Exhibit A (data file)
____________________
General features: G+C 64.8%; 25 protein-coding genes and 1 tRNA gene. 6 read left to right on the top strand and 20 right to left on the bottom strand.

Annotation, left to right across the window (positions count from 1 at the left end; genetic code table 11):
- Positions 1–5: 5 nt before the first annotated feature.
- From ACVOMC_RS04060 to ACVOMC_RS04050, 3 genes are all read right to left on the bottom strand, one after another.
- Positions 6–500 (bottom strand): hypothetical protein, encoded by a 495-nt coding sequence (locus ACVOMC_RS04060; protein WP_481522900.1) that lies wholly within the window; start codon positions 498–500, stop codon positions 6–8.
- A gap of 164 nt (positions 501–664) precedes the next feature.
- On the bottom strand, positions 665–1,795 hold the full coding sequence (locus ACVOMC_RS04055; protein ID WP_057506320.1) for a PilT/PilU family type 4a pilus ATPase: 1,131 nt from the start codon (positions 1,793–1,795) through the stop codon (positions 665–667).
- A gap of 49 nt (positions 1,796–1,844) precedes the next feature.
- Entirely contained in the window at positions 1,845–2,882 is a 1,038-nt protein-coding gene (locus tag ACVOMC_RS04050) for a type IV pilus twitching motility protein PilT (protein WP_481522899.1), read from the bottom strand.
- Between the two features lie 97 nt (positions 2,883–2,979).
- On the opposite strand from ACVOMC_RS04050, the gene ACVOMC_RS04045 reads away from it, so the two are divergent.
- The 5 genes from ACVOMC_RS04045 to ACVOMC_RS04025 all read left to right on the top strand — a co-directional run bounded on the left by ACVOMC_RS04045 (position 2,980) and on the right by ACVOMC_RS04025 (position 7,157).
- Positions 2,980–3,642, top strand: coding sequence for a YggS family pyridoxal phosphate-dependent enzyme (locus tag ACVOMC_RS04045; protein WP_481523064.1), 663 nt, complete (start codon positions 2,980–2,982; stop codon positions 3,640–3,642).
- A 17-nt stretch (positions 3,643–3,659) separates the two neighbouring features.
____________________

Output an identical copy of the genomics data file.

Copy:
General features: G+C 64.8%; 25 protein-coding genes and 1 tRNA gene. 6 read left to right on the top strand and 20 right to left on the bottom strand.

Annotation, left to right across the window (positions count from 1 at the left end; genetic code table 11):
- Positions 1–5: 5 nt before the first annotated feature.
- From ACVOMC_RS04060 to ACVOMC_RS04050, 3 genes are all read right to left on the bottom strand, one after another.
- Positions 6–500 (bottom strand): hypothetical protein, encoded by a 495-nt coding sequence (locus ACVOMC_RS04060; protein WP_481522900.1) that lies wholly within the window; start codon positions 498–500, stop codon positions 6–8.
- A gap of 164 nt (positions 501–664) precedes the next feature.
- On the bottom strand, positions 665–1,795 hold the full coding sequence (locus ACVOMC_RS04055; protein ID WP_057506320.1) for a PilT/PilU family type 4a pilus ATPase: 1,131 nt from the start codon (positions 1,793–1,795) through the stop codon (positions 665–667).
- A gap of 49 nt (positions 1,796–1,844) precedes the next feature.
- Entirely contained in the window at positions 1,845–2,882 is a 1,038-nt protein-coding gene (locus tag ACVOMC_RS04050) for a type IV pilus twitching motility protein PilT (protein WP_481522899.1), read from the bottom strand.
- Between the two features lie 97 nt (positions 2,883–2,979).
- On the opposite strand from ACVOMC_RS04050, the gene ACVOMC_RS04045 reads away from it, so the two are divergent.
- The 5 genes from ACVOMC_RS04045 to ACVOMC_RS04025 all read left to right on the top strand — a co-directional run bounded on the left by ACVOMC_RS04045 (position 2,980) and on the right by ACVOMC_RS04025 (position 7,157).
- Positions 2,980–3,642, top strand: coding sequence for a YggS family pyridoxal phosphate-dependent enzyme (locus tag ACVOMC_RS04045; protein WP_481523064.1), 663 nt, complete (start codon positions 2,980–2,982; stop codon positions 3,640–3,642).
- A 17-nt stretch (positions 3,643–3,659) separates the two neighbouring features.